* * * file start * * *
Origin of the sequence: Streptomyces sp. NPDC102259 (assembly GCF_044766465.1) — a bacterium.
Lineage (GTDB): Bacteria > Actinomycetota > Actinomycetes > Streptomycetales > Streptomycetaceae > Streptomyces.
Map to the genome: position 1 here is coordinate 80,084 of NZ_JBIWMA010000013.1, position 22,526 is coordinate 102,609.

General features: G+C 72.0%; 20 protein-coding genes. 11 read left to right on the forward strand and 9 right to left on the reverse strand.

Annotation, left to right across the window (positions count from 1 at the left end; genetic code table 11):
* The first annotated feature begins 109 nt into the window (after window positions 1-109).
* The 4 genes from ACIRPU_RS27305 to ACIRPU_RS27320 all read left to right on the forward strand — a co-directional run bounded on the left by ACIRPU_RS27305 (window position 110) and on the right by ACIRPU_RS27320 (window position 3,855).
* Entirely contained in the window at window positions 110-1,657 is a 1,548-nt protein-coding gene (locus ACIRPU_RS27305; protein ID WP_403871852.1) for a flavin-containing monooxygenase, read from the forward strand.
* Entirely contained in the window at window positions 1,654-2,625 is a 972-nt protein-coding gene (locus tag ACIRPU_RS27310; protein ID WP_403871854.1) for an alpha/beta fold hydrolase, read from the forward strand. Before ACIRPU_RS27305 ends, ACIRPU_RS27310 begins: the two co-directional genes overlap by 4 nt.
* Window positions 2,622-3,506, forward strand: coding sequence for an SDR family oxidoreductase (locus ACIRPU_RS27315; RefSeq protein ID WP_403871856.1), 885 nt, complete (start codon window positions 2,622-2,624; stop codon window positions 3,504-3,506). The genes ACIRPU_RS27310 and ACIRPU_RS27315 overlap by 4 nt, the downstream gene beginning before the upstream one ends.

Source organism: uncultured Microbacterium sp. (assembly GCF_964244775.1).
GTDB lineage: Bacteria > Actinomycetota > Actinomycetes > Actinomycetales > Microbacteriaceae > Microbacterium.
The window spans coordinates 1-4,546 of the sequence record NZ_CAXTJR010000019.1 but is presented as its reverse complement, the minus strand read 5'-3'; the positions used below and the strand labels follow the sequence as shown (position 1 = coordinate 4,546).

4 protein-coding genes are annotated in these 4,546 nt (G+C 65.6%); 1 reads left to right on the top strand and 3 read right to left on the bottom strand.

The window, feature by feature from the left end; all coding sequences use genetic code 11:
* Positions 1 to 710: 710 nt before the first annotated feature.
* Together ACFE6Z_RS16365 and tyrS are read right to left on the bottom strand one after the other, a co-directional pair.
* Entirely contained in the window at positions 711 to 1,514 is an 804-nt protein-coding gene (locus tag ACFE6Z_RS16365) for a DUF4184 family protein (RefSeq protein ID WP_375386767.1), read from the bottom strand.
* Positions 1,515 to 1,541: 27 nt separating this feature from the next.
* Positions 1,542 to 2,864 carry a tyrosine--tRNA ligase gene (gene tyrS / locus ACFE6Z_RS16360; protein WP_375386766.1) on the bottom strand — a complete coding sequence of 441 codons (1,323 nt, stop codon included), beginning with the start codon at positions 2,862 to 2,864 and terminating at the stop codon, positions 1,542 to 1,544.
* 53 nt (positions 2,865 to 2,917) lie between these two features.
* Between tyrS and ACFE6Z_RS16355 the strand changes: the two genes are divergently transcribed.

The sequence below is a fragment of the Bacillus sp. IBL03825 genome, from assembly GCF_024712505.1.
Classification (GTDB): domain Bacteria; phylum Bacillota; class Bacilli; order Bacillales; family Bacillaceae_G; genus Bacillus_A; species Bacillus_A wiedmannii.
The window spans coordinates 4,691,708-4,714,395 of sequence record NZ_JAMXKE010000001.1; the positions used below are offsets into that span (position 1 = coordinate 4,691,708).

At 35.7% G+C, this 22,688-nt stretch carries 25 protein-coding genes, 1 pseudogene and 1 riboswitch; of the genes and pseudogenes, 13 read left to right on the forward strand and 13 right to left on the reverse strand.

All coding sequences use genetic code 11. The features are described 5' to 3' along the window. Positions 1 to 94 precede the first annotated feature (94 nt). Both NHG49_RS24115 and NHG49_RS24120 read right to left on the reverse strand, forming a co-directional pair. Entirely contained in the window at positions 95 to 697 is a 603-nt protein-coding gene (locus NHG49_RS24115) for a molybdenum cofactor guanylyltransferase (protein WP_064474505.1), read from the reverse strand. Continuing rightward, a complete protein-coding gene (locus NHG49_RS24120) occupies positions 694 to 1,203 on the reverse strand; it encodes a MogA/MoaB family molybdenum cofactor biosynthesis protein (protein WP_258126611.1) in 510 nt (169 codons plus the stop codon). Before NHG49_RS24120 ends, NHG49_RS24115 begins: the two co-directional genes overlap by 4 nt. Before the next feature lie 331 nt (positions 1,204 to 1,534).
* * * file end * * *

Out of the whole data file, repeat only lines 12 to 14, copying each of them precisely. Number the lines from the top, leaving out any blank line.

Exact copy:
GTDB lineage: Bacteria > Actinomycetota > Actinomycetes > Actinomycetales > Microbacteriaceae > Microbacterium.
The window spans coordinates 1-4,546 of the sequence record NZ_CAXTJR010000019.1 but is presented as its reverse complement, the minus strand read 5'-3'; the positions used below and the strand labels follow the sequence as shown (position 1 = coordinate 4,546).

4 protein-coding genes are annotated in these 4,546 nt (G+C 65.6%); 1 reads left to right on the top strand and 3 read right to left on the bottom strand.